For scholars embracing postmodern theories in social sciences and humanities, the argument of the Enlightenment project that universal, objective, scientific truths can be found by applying correct methods, was a naive, mistaken faith that could only be cherished in an era of modernism. As the developed world has become postmodern, so the Enlightenment Project has to be abandoned. Before exploring further what a postmodern position means for social science analysis, it is important to remind ourselves that this is a debate confined to a small elite in a few disciplines in a few countries in a small part of the world. The Enlightenment project and its faith in scientific objectivity, were not, and never have been universal.
Beliefs in the possibility of scientific objectivity have never been held by the majority in western societies, or by anyone in many other cultures. For most of the world, poverty, lack of any education, beliefs about gender, and strong religious faith, have stood between the working classes, the uneducated, all-women, and whole populations holding to other belief systems, and the scientific revolution of the Enlightenment. In Western Europe and North America the Enlightenment project was never a mass phenomenon: it was always an elite project. The masses were never part of the Enlightenment project because the elite never wanted, or never managed, to educate the masses sufficiently to make them accept rationality, objectivity or the scientific method. We can remind ourselves that only those classes or fragments of classes which had access to elaborated code speech (Bernstein, 1971) could buy into the Enlightenment project: and that the Enlightenment project has been, for 200 years, the habitus of the intelligentsia (Bourdieu, 1996). This point was made forcibly in a letter to the London Review of Books, from K. W.C. Sinclair-Loutit, recounting a conversation with a proud Orthodox Serb in 1994: ‘My friend, a good Serbian Orthodox Christian, was of a culture continuous with that of the Byzantine Empire. The Renaissance, the Reformation, the Enlightenment and the Industrial Revolution had not touched him’ (LRB, 16 April 1998: 4). Postmodernism is not a problem if the Enlightenment never occurred in your culture.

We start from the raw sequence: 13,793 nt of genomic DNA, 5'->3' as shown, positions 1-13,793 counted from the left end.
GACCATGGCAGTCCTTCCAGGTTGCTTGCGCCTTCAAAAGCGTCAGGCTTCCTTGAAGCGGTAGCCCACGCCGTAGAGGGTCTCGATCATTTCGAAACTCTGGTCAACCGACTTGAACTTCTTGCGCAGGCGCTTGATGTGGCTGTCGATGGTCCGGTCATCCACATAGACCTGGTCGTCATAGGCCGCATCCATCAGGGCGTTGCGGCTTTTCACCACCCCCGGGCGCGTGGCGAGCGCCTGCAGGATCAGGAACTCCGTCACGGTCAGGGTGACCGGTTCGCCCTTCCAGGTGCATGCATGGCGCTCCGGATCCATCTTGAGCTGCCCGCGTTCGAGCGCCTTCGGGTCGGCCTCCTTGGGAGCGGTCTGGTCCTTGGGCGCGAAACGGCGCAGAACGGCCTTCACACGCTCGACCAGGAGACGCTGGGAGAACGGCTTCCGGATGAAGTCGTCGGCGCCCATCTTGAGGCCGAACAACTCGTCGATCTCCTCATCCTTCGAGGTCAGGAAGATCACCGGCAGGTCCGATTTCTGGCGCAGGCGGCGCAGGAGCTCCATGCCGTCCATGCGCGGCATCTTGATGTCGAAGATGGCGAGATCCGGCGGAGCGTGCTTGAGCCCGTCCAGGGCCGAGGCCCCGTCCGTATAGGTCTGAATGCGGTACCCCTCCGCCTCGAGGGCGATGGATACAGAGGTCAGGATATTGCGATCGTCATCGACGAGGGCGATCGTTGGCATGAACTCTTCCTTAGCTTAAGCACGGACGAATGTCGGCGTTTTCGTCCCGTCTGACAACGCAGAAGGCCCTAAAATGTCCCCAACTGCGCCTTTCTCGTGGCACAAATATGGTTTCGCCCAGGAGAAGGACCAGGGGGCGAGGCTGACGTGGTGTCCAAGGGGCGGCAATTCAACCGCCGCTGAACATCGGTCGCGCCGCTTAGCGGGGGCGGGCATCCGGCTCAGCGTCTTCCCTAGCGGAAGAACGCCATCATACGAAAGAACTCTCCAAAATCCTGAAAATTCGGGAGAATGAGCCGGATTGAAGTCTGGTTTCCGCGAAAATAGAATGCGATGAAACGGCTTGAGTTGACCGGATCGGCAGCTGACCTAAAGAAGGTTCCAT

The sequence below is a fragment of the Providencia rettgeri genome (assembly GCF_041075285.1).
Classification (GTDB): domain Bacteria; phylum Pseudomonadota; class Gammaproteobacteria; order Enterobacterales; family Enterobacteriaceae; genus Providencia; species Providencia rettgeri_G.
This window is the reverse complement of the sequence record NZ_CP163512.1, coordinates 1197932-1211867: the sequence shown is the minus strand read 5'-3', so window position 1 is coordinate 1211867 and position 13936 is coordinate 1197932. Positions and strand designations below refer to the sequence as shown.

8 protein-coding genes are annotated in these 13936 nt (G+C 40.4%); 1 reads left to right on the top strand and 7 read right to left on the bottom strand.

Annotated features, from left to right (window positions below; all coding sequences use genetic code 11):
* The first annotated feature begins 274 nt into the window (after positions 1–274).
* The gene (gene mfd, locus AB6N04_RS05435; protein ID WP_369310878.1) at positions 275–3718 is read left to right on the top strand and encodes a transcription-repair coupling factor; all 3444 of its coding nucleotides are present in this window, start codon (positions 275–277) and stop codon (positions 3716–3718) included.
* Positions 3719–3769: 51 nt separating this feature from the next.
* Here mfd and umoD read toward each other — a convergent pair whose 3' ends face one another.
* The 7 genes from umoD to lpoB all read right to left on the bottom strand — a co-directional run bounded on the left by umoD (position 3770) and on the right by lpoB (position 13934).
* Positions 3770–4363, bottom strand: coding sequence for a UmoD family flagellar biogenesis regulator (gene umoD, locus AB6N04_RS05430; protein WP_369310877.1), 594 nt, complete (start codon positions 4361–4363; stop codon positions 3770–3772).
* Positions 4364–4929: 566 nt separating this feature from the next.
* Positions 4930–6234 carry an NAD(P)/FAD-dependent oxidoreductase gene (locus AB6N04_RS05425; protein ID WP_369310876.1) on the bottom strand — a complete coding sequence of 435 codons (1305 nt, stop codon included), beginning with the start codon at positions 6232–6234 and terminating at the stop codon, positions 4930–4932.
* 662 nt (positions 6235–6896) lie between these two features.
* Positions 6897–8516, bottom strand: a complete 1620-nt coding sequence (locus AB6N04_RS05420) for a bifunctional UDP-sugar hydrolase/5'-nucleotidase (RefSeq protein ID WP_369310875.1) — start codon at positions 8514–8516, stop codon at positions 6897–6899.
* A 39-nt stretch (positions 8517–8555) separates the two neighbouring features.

Even in advanced industrial societies many of those with access to the education which promotes the Enlightenment project reject it: most noticeably the large number of Americans who choose a literal, creationist, reading of the Bible over Enlightenment science (Numbers, 1992; Peshkin, 1986; Rose, 1986). Bearing in mind the caveat about the elite minority among whom the Enlightenment project had become the habitus, it is possible to explore what a postmodernist social theory is.